The Matthew effect is a psychological phenomenon, which states that items given much attention in the past are likely to generate more attention in the future.80 Daughton81 recently concluded that the Matthew effect may bias the exposure assessment process in the environmental risk assessment of pharmaceuticals. The identified biases included the following: no available data being interpreted as zero concentration, a lack of holistic approach to assess total chemical exposure, an unclear prioritization process as well as the lack of data and uncertainty not being transparently handled in the risk management of chemicals. These biases together lead to an underestimation of the risk, according to Daughton.81 Furthermore, Grandjean et al.75 demonstrated that the overwhelming dominance of a few chemicals reported in the scientific literature during 2000–2009 could be due to the Matthew effect; the very reason of having been much researched can be considered enough motivation to research the chemical again. Grandjean and co-authors75 stated that “such bias detracts from the societal needs for documentation on less well-known environmental hazards, and it may also impact negatively on the potentials for innovation and discovery in research”. Hence, although there are strong arguments in support of the selection and prioritization of the chemicals analyzed in Baltic fish, there may still be bias in the selection process. A thorough review of the prioritization criteria used today, and the risks that society aims to monitor and minimize would be valuable for an assessment of the needs for revised strategies for environmental chemical analyses. The concept of planetary boundaries, which delimits a safe operating space for humanity,82 is yet another example that illustrates the problem of focusing on knowns. One of the conditions identified for chemical pollution to cause a planetary boundary threat is that “the pollution has a disruptive effect on a vital earth system process of which we are ignorant”.83 MacLeod et al.84 describe ways to identify chemicals that are planetary boundary threats and conclude that it is most challenging to prioritize chemicals by their potential to have currently unknown effects on a vital earth system process. Hence, the prioritization is further complicated by the fact that it is not necessarily known what to look for and therefore selection of chemicals is easily biased if it is based mainly on properties and research of known pollutants.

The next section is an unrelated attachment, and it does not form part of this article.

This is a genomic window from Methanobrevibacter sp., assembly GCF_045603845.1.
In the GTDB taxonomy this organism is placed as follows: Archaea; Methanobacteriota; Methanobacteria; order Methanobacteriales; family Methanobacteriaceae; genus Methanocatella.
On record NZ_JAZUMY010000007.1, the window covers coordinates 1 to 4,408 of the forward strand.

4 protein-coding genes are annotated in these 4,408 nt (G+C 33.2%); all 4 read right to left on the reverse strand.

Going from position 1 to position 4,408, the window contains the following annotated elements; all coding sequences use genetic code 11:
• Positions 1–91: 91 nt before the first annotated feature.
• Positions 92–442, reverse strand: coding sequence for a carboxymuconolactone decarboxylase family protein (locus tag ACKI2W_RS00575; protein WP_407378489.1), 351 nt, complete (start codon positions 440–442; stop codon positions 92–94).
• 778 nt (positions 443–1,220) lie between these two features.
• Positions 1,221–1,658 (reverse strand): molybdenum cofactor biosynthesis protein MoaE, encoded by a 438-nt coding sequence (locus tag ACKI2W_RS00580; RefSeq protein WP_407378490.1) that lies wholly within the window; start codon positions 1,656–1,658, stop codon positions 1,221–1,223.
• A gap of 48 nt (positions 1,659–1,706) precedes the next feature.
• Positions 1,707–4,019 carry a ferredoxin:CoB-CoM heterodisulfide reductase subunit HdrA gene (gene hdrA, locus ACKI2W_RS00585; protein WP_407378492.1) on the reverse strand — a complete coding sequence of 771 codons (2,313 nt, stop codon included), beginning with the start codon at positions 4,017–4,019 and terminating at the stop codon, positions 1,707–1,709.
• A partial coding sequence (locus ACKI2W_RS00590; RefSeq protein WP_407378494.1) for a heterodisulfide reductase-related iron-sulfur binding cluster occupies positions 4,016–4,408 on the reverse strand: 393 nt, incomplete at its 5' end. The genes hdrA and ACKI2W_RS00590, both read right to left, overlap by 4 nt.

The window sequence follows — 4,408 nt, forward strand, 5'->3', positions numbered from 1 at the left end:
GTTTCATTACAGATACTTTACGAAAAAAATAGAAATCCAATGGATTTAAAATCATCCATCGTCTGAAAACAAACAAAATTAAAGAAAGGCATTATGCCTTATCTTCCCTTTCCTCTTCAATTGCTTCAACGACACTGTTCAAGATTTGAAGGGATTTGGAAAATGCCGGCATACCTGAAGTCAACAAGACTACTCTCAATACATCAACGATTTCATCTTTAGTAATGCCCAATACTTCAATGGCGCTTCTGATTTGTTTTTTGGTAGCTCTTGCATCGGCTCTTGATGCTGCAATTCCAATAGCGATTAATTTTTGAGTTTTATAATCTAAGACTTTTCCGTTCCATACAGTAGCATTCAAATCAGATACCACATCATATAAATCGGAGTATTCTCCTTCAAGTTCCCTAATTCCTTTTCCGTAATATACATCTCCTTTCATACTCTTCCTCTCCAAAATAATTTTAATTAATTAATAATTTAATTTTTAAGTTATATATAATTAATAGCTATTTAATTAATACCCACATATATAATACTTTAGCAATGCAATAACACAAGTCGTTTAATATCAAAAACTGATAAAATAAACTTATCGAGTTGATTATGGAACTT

Monitoring and screening programs of today cannot embrace all known pollutants. With an ever increasing number of chemicals produced worldwide it is highly likely that future monitoring and screening programs will include an even smaller fraction of all chemicals in production and use. Adding more chemicals to monitoring and screening lists to keep up with ever increasing production and use is therefore not a realistic option for the future. Instead, we must find alternative ways to identify priority chemicals. The development of non-target and suspect screening techniques offers one complementary way forward, particularly in combination with effect-based tools to identify toxicity drivers.85 Furthermore, there is a need for more transparent communication between risk assessments performed within REACH and monitoring activities in for instance the WFD and the Directive on Environmental Quality Standards. Parts of the EU member states' monitoring activities could be based on chemical safety assessments. This possibility is limited today by a lack of information and difficulties in getting access to chemical safety assessments performed within REACH. It is widely acknowledged that the management of risks associated with chemicals in articles needs to be improved, not least since chemicals incorporated in consumer articles constitute a significant source of toxic substances to the environment.86 Still, chemicals in consumer articles are covered by REACH only to a limited extent. Providing environmental agencies with information on chemicals contained in consumer articles and that are imported to the EU would therefore offer an alternative to identify emerging pollutants to include in monitoring or screening activities.3


This work was funded by basic faculty funding at the Department of Environmental Science and Analytical Chemistry, with support from the Henrik Granholm Foundation. Anna Sobek was funded by the Swedish Research Council for the Environment (Formas Project Grant #2012-1211).


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Electronic supplementary information (ESI) available. See DOI: 10.1039/c6em00163g